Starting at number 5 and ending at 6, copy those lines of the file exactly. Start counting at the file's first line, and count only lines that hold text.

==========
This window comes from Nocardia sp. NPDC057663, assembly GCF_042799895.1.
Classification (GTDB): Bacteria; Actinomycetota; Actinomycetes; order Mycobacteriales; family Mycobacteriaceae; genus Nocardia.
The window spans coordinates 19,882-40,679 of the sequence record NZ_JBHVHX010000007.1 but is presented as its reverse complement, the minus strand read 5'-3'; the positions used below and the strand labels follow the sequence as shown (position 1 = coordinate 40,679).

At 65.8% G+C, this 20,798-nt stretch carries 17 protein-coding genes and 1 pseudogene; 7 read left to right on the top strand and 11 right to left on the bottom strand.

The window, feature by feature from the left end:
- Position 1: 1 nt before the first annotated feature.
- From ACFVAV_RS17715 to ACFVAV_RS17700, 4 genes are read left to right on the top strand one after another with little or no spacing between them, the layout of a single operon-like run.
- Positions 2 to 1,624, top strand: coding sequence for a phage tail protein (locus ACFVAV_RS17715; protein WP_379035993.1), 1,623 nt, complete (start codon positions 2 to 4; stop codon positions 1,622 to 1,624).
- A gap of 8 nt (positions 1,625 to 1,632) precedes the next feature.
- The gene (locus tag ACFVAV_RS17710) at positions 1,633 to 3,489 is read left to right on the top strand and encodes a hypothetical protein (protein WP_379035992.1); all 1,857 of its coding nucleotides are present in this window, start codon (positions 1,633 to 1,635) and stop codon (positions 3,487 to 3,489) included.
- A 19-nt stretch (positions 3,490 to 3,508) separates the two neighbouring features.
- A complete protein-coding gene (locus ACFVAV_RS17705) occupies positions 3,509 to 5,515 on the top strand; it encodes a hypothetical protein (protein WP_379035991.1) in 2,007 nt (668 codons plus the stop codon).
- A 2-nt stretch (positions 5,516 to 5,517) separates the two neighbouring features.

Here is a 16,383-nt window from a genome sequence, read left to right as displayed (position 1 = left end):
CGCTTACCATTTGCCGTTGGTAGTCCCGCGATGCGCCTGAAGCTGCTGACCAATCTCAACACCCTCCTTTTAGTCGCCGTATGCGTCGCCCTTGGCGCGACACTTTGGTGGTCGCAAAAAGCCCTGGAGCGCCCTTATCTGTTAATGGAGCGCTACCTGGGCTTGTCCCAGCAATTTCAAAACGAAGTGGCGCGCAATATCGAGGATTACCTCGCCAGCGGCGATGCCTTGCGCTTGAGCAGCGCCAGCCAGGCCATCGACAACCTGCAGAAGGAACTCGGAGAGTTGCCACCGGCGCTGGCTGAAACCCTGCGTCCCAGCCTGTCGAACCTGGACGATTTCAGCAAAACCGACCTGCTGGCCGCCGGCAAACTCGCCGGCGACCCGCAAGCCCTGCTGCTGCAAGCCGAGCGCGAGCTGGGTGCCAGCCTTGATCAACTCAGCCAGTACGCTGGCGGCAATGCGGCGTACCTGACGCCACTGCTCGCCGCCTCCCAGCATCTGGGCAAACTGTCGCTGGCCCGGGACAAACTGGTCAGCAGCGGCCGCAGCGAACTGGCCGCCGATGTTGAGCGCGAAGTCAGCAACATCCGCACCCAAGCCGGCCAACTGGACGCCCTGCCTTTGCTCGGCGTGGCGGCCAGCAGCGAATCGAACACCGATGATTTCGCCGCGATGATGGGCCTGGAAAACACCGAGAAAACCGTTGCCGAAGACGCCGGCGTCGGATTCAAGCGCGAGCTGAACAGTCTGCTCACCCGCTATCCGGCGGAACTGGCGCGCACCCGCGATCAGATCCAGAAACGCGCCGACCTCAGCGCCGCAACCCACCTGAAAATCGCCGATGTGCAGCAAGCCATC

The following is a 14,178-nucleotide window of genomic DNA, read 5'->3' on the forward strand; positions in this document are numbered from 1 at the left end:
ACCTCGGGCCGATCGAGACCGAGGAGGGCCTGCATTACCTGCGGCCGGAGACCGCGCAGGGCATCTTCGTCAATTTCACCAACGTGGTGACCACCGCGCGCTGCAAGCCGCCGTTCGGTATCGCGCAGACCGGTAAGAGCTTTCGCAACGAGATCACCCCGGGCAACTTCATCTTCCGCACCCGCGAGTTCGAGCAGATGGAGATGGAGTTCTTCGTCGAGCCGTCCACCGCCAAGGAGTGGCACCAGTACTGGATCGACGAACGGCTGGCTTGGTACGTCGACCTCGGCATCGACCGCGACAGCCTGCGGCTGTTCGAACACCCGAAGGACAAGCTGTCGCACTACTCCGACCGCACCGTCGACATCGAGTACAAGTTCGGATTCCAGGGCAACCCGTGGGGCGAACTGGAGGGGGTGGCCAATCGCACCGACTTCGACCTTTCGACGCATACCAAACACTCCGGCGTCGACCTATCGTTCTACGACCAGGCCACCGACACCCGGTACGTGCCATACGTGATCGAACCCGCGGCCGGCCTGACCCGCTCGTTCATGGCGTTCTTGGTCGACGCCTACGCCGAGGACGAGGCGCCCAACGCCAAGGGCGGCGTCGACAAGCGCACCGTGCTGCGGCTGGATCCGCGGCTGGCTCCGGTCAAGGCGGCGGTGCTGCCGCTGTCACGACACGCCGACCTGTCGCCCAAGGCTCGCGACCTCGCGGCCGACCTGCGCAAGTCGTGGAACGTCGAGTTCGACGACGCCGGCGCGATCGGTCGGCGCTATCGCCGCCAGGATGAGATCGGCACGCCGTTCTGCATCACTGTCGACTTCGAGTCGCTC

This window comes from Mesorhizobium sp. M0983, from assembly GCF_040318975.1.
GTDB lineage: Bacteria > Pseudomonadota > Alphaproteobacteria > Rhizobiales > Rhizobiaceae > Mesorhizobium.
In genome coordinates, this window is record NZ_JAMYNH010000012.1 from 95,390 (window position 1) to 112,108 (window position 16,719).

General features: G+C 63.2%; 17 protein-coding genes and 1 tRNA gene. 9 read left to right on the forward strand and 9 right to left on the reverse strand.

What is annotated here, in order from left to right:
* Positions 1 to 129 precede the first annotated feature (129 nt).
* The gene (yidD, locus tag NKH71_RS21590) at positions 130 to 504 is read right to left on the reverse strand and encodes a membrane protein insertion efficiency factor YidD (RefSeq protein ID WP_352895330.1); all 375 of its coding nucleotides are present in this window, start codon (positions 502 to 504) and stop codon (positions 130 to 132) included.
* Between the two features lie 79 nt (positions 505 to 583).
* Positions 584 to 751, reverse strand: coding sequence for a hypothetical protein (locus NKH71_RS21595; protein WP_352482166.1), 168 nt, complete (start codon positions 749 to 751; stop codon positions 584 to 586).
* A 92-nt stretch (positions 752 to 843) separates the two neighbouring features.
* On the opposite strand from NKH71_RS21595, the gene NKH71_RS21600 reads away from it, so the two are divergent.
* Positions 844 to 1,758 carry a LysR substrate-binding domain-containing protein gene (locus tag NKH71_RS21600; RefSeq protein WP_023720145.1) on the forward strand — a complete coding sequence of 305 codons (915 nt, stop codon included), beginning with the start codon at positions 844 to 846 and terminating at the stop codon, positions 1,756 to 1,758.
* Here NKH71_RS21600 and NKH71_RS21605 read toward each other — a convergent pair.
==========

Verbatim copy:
The window, feature by feature from the left end:
- Position 1: 1 nt before the first annotated feature.